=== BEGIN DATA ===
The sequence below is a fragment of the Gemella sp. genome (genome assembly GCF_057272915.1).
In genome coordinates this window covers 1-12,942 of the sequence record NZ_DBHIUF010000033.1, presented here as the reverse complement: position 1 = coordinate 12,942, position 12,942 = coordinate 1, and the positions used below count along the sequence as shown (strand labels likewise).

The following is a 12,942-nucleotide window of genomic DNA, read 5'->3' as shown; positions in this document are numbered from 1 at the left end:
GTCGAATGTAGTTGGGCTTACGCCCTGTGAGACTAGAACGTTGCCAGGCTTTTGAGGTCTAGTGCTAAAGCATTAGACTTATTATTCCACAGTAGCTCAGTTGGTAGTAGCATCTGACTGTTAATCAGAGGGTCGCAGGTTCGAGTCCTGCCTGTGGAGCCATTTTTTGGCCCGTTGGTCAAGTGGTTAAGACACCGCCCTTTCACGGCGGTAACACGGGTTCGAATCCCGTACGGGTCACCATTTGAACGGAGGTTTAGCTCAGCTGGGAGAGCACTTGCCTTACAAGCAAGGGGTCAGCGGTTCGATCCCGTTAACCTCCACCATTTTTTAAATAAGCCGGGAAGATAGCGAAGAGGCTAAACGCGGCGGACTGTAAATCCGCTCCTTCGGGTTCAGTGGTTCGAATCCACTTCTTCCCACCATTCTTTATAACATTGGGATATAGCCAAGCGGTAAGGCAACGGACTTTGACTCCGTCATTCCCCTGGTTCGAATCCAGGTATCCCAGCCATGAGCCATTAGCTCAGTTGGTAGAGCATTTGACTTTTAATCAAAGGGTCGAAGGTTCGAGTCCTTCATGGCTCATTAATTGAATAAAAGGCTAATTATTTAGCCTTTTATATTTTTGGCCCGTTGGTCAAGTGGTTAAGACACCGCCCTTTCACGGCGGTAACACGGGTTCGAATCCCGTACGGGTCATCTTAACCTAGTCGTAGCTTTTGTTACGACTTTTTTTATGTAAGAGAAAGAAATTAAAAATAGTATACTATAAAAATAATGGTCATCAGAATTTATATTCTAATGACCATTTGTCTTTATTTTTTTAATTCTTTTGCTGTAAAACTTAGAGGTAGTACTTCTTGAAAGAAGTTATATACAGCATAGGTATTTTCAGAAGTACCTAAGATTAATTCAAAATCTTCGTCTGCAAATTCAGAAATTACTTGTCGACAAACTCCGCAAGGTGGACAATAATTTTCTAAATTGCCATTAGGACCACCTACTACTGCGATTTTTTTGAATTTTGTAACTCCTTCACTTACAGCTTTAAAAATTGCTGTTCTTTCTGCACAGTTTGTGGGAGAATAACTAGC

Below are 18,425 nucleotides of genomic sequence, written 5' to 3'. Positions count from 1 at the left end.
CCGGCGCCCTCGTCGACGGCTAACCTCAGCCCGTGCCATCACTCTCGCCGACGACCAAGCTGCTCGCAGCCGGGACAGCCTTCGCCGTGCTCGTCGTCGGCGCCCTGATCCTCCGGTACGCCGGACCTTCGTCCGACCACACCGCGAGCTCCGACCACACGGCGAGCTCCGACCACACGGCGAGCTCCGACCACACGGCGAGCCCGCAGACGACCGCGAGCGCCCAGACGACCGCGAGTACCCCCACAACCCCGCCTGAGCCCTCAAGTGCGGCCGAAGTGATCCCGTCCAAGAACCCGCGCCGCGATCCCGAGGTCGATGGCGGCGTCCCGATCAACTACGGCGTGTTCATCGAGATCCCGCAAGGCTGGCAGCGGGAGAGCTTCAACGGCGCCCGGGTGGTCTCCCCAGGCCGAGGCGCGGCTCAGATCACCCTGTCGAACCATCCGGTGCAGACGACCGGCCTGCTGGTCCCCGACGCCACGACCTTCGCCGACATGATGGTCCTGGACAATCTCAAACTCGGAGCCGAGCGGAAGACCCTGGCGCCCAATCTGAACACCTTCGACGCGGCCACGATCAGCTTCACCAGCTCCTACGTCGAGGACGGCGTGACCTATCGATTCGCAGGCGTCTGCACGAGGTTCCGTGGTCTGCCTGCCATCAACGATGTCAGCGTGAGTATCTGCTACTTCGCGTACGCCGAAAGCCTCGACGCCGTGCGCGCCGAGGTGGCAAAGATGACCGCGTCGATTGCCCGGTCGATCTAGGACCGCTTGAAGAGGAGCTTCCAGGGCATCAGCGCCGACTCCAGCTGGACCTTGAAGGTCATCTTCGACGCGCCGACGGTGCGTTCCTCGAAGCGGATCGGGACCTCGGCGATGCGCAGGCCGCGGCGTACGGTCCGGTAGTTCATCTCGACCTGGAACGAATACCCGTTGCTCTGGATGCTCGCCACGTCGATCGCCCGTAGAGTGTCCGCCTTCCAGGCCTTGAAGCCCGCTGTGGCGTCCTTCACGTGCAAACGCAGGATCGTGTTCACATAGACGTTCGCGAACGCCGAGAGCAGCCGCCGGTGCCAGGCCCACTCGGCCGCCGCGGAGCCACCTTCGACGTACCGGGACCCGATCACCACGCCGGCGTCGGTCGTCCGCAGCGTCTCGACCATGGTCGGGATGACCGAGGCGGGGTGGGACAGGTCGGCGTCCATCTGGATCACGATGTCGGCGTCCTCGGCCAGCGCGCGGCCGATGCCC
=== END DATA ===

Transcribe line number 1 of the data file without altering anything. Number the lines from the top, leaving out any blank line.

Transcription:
The sequence below is a fragment of the Gemella sp. genome (genome assembly GCF_057272915.1).